Although Jonathan and Mark spent a good chunk of the book running and hiding, it never felt monotonous. Things kept progressively getting worse for them. They had no blood and Jonathan was resistant to taking Mark's – in fact, he wasn't even sure he could keep Mark's blood down if he did drink it. They had cash, but not much. They needed antimicrobial gloves and gels in order to keep Mark from catching the virus from Jonathan, but all those things cost money. They needed to stay out of the sunlight, which limited their hiding and traveling options. The list of obstacles in their way went on and on, and I was on the edge of my seat, wondering how they would survive.

I'm still not sure whether I like the ending. I don't mind that it's happy, but I found it a little surreal that Mark went from being Jonathan's cat blood-procuring, painting-selling assistant to genius art critic. Even so, I loved the book as a whole, so much so that I'm considering getting a print copy in the event that my e-book file becomes unusable in the next few years. I tend to worry more about the longevity of my e-book collection than I do about my print collection, and this is one I don't think I'd want to lose.

[EDIT, several hours later: Yup, the paperback version is totally going on my next Amazon order. My crush on this book is pretty major. I keep stopping to re-reading favorite passages via calibre. I forgot to mention how adorable it is that Mark falls asleep listening to Hungarian language learning discs - Jonathan is Hungarian, by the way. The other bits I've been re-reading lately: Jonathan telling Mark how he feels, and - SLIGHT SPOILER, but it's not hard to guess it'll happen - Jonathan taking care of Mark as he enters stage two. I can't wait until I have a paper copy of the book and don't have to have my computer on in order to easily re-read my favorite bits.]

Read-alikes and Watch-alikes:
  • Pushing Daisies (live action TV series) - Those who loved the "can't touch the one you love" aspect of Hemovore may want to try this.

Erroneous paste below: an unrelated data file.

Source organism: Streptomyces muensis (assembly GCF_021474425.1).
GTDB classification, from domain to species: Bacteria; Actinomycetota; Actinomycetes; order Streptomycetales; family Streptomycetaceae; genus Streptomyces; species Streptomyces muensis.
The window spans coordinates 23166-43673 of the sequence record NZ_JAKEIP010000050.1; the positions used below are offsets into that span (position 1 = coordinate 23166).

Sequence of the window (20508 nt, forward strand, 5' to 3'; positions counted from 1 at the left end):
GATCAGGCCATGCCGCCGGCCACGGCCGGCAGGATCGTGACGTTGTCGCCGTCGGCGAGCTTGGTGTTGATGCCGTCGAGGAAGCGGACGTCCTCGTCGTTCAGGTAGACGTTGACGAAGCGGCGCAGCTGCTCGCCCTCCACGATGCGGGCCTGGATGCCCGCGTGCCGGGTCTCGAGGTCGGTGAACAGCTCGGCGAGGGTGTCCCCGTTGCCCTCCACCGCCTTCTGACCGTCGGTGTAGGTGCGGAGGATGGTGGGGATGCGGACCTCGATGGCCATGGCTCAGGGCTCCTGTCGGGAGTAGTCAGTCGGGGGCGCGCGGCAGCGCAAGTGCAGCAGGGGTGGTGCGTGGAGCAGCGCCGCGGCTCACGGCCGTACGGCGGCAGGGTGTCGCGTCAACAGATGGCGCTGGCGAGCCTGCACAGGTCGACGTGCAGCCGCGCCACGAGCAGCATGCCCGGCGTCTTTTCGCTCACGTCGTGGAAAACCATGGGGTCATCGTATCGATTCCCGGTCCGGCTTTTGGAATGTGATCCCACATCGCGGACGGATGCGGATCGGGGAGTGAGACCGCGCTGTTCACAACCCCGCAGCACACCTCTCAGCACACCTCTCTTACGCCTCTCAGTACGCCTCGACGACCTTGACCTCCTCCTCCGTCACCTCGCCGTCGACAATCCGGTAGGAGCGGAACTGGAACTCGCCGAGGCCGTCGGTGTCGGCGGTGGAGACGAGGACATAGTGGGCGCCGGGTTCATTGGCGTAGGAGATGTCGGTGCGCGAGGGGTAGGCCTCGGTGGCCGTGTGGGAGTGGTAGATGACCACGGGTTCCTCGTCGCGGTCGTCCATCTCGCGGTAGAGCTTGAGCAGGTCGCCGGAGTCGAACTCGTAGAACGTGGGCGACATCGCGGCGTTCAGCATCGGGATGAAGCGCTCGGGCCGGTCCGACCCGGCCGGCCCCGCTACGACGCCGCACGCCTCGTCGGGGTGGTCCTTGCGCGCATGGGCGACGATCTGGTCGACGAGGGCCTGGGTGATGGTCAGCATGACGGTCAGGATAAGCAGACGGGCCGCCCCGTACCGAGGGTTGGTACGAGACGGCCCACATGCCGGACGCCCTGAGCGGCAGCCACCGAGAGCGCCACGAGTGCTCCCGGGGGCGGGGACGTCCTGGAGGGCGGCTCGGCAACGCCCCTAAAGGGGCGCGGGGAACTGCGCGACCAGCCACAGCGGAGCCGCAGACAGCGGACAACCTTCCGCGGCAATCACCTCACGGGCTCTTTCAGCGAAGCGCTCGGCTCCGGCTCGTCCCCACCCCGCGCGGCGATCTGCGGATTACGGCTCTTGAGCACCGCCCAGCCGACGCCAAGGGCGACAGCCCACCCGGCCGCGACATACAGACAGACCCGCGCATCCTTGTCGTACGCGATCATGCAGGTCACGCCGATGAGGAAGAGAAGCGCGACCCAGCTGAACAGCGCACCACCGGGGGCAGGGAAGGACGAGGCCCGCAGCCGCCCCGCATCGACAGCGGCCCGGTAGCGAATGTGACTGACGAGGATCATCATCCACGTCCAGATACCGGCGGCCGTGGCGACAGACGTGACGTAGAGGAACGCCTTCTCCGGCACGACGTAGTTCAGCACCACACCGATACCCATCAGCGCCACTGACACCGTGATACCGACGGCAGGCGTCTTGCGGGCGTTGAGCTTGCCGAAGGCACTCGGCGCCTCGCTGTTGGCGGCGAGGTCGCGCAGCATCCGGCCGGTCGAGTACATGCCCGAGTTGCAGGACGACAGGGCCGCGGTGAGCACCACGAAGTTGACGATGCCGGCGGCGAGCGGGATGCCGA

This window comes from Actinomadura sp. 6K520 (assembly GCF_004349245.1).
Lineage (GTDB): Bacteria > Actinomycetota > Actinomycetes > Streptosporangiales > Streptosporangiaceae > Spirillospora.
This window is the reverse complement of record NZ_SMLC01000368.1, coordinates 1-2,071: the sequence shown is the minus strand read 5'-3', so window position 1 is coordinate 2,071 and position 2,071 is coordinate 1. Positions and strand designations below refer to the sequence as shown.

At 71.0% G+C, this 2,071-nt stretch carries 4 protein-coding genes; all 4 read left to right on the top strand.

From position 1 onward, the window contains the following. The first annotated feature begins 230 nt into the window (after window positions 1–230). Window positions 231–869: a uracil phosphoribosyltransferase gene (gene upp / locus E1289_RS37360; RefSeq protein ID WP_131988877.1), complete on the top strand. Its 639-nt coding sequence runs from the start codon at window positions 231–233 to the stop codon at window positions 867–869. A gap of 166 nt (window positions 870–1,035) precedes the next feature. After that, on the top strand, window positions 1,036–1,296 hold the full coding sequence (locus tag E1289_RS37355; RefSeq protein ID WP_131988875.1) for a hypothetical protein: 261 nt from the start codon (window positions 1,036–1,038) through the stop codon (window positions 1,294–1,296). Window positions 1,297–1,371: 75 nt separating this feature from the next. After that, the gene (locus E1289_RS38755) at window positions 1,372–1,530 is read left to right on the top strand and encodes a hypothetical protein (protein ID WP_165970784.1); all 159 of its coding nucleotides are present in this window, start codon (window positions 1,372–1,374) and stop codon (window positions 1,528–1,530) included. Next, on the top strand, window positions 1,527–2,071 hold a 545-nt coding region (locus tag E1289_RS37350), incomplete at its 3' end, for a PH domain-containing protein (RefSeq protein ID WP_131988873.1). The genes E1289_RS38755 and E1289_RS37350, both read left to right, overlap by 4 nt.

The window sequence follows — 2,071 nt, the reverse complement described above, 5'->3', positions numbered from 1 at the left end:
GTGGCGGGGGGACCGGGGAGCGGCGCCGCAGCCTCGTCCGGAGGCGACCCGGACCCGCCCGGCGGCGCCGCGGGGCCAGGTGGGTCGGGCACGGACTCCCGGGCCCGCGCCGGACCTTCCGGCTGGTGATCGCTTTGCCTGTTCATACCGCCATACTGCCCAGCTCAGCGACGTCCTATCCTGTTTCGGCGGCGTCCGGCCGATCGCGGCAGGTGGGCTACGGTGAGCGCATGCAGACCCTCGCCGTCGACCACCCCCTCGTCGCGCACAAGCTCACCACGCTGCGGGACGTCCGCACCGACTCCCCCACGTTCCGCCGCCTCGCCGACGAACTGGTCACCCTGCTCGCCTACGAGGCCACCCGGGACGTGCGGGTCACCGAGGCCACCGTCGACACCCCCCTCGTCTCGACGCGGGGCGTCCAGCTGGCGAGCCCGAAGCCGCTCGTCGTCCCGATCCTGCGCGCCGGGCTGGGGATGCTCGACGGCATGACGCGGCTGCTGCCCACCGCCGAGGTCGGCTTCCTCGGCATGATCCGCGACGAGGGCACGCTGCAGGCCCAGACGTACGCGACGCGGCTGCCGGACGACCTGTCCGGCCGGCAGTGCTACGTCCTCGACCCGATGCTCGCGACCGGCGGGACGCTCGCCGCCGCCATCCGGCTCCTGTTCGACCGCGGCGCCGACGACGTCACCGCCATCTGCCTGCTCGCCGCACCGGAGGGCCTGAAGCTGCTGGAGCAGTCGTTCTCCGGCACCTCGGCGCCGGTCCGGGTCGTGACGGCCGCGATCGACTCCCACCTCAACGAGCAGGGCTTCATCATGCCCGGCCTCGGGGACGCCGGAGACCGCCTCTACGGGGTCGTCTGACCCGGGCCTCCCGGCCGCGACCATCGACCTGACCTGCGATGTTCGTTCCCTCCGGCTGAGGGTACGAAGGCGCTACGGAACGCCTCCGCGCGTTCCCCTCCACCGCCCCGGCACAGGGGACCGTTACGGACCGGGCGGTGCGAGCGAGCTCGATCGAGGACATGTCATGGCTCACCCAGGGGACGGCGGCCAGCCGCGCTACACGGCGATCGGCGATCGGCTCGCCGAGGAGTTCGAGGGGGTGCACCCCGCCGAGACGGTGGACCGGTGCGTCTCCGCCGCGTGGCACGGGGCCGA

• Drawn Together (e-book) by Z.A. Maxfield - This is another one that's available as both an e-book and paperback, by the way. Those who'd like another book in which a crazy, dangerous person from one of the main characters' pasts tries to hunt them down might want to try this. Just a warning: there are no sci-fi/fantasy elements, and this is a "gay for you" book.
  • Fruits Basket (manga) by Natsuki Takaya; Fruits Basket (anime TV series) - This is maybe a stretch, but I can't pass up an opportunity to plug an anime/manga series. Those who particularly liked the limitations put on how Mark and Jonathan could display affection may want to try this series out. A lot of the main characters are cursed to turn into animals from the Chinese zodiac when they grow weak or are hugged by a member of the opposite sex. Touching chests counts as a hug, by the way. There's lots of relationship angst.
  • Somebody Killed His Editor (e-book) by Josh Lanyon - Those who'd like another m/m mystery/thriller might want to give this or another one of Lanyon's books a shot. For those who prefer print books, there's also a paperback version available.
  • I Am Legend (book) by Richard Matheson - Those who like the idea of vampirism being due to a virus might want to try this one out, although, let me warn you, this is in no way a romance. The main character is a human, possibly one of the last uninfected humans, trying to survive in a world where everyone else seems to have caught the virus.
  • Peeps (book) by Scott Westerfeld - Another one for those who like the idea of vampirism being caused by something more natural, rather than supernatural. In this case, vampires are the result of parasites. "Peeps" are parasite positives - the parasites cause peeps to hate sunlight and anything else they once loved, to bond with rats, and to crave blood. The main character of this book, Cal, is a carrier, not a full-blown peep. Unfortunately, the parasites make carriers incredibly horny, and carriers' bodily fluids can transfer the parasites to other hosts. Now that he knows he's a carrier, Cal's goal is to track down and capture all his former girlfriends. I have written about this book.